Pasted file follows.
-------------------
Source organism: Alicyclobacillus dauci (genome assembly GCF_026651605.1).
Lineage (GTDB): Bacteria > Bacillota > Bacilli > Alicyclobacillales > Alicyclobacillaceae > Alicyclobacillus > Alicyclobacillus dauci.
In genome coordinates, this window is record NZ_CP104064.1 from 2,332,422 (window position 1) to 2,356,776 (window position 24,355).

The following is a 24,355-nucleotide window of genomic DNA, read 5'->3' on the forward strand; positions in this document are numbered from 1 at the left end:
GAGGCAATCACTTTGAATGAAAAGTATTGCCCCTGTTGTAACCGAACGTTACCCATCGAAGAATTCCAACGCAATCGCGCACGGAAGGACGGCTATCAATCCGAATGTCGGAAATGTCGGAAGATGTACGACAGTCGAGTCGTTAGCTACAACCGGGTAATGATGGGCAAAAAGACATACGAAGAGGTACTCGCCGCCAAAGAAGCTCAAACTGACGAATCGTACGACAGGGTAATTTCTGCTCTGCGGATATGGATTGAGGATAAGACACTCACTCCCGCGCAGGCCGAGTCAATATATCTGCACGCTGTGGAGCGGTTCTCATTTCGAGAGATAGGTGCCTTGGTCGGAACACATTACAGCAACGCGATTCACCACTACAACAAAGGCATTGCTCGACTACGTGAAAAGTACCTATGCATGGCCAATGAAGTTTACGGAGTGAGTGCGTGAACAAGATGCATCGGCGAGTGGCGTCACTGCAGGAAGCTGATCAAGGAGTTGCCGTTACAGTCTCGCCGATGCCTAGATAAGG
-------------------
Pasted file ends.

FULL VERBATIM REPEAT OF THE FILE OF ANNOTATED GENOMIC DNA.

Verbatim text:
Source organism: Alicyclobacillus dauci (genome assembly GCF_026651605.1).
Lineage (GTDB): Bacteria > Bacillota > Bacilli > Alicyclobacillales > Alicyclobacillaceae > Alicyclobacillus > Alicyclobacillus dauci.
In genome coordinates, this window is record NZ_CP104064.1 from 2,332,422 (window position 1) to 2,356,776 (window position 24,355).

The following is a 24,355-nucleotide window of genomic DNA, read 5'->3' on the forward strand; positions in this document are numbered from 1 at the left end:
GAGGCAATCACTTTGAATGAAAAGTATTGCCCCTGTTGTAACCGAACGTTACCCATCGAAGAATTCCAACGCAATCGCGCACGGAAGGACGGCTATCAATCCGAATGTCGGAAATGTCGGAAGATGTACGACAGTCGAGTCGTTAGCTACAACCGGGTAATGATGGGCAAAAAGACATACGAAGAGGTACTCGCCGCCAAAGAAGCTCAAACTGACGAATCGTACGACAGGGTAATTTCTGCTCTGCGGATATGGATTGAGGATAAGACACTCACTCCCGCGCAGGCCGAGTCAATATATCTGCACGCTGTGGAGCGGTTCTCATTTCGAGAGATAGGTGCCTTGGTCGGAACACATTACAGCAACGCGATTCACCACTACAACAAAGGCATTGCTCGACTACGTGAAAAGTACCTATGCATGGCCAATGAAGTTTACGGAGTGAGTGCGTGAACAAGATGCATCGGCGAGTGGCGTCACTGCAGGAAGCTGATCAAGGAGTTGCCGTTACAGTCTCGCCGATGCCTAGATAAGG